A Langley man who campaigns against hate speech on the internet was pleased to hear the federal government is reviewing a decision to kill a controversial section of the Human Rights Act that was once used to fight offensive comments online.
Cran Campbell was informed of the possibility in an e-mail from federal Justice Minister and Attorney General Jody Wilson‑Raybould on Friday (Jan. 5).
“I think it’s encouraging that they’re looking at it,” Campbell told The Times.
“But I don’t know if it’s going to go through. (If it does) I’ll support them 10,000 per cent.”
Campbell, who has been campaigning against hate speech posted to chat forums on the Craigslist online classified sites for years, had written the federal justice minister to report how he had been targeted by internet trolls for filing complaints about offensive statements.
Messages were posted on various internet sites that made unsupported accusations of criminal behaviour against Campbell, who spent weeks getting them taken down.
READ MORE: Langley man fighting to clear his online reputation
As well, someone used pilfered text from a newspaper article about him to link to porn sites.
READ MORE: An unpleasant surprise online for Langley anti-hate campaigner
In his letter, Campbell said it would help if the federal government would restore section 13(1) of the Canada Human Rights Act, which allowed the Canadian Human Rights Tribunal to go after online hate propagandists, fining them as much as $10,000.
The law was repealed by the then-Conservative government in 2013 following a ruling of the Canadian Human Rights Tribunal that the section violated freedom of speech.
The decision was supported by several groups critical of the law, including the Canadian Civil Liberties Association which complained the law was used or threatened to be used against anti-American protesters, French-Canadian nationalists and Salman Rushdie’s Satanic Verses.
As well, the then-president of the Canadian Association of Journalists, Mary Agnes Welch, said the law “allows complainants to chill the speech of those they disagree with by entangling targets in a human rights bureaucracy that doesn’t have to operate under the same strict rules of defence as a court.”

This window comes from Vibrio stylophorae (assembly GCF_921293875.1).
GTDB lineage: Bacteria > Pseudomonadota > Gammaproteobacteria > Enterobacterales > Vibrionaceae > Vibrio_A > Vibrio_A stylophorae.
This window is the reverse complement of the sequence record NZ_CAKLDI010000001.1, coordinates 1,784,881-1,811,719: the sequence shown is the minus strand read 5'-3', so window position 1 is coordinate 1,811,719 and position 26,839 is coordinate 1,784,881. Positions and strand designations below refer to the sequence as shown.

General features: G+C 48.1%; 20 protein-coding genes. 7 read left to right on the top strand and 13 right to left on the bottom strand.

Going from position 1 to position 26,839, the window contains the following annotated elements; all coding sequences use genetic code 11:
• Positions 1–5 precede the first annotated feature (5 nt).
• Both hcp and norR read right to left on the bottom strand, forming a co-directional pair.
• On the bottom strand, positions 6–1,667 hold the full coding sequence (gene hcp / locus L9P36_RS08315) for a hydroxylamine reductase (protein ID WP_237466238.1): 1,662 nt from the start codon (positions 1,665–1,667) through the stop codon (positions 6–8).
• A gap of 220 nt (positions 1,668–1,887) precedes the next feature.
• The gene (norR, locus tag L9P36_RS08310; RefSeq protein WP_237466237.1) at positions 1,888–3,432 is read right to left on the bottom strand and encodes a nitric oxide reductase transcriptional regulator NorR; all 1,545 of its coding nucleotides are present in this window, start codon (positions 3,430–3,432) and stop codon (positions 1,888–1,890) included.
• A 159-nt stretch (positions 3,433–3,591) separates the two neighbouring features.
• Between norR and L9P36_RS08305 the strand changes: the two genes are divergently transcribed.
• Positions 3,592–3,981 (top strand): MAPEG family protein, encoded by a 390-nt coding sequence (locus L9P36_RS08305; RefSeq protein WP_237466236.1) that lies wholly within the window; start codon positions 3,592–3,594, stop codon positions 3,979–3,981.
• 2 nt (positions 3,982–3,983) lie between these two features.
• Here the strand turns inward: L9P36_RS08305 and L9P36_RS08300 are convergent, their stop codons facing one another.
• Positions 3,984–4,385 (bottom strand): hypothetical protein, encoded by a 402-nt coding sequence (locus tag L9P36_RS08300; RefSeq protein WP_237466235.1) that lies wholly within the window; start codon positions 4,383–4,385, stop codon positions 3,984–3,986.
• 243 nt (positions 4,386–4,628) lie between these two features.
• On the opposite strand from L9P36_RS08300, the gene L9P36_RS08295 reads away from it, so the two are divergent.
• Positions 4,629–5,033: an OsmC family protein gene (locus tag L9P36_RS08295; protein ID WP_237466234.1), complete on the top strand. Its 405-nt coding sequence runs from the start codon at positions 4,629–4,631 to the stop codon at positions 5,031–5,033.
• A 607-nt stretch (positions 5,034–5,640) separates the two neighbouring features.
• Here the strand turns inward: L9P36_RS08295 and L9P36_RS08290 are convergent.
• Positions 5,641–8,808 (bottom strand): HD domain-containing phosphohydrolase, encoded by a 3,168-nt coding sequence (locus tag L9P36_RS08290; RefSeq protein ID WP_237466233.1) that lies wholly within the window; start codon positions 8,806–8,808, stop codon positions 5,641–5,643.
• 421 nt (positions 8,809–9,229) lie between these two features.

The Federal Court of Appeal later declared the section was constitutionally valid and did not violate freedom of expression, but by then, it had been repealed.
In her emailed letter of response to Campbell,, Wilson‑Raybould expressed sympathy for his difficulties and informed him the government was considering resurrecting Section 13(1).
“I note your suggestion that the Government should bring back the legislation that was in the Canadian Human Rights Act to deal with hate messages on the internet,” the minister wrote.
“It may interest you to know that this option is currently under review.”
Campbell said he hopes the government does more than just consider restoring the law.
“If they don’t do something about it (online hate speech), it’s going to get worse,” Campbell said.
“Things have to change.”
The Wilson‑Raybould letter to Campbell noted there are other steps that can be taken against online hate speech under laws still on the books, that the Criminal Code contains three hate propaganda offences.
They include advocating or promoting genocide against an identifiable group; inciting hatred against an identifiable group by communicating in a public place statements that are likely to lead to a breach of the peace; and communicating statements, other than in private conversation, to willfully promote hatred against an identifiable group.
The Code allows a judge “to order the seizure and forfeiture of tangible hate propaganda kept on premises for distribution and sale, as well as the deletion of hate propaganda made available to the public through a computer system, where they are within the jurisdiction of the court.”
The minister also suggested Campbell could pursue criminal charges over the false accusations of criminal activities.
“It may interest you to know that it is an offence under the Criminal Code to publish a defamatory libel knowing it to be false,” Wilson‑Raybould said.
“Generally, a defamatory libel is an attack on a person’s reputation published to someone other than the person libeled and that is in a permanent or semi‑permanent form.”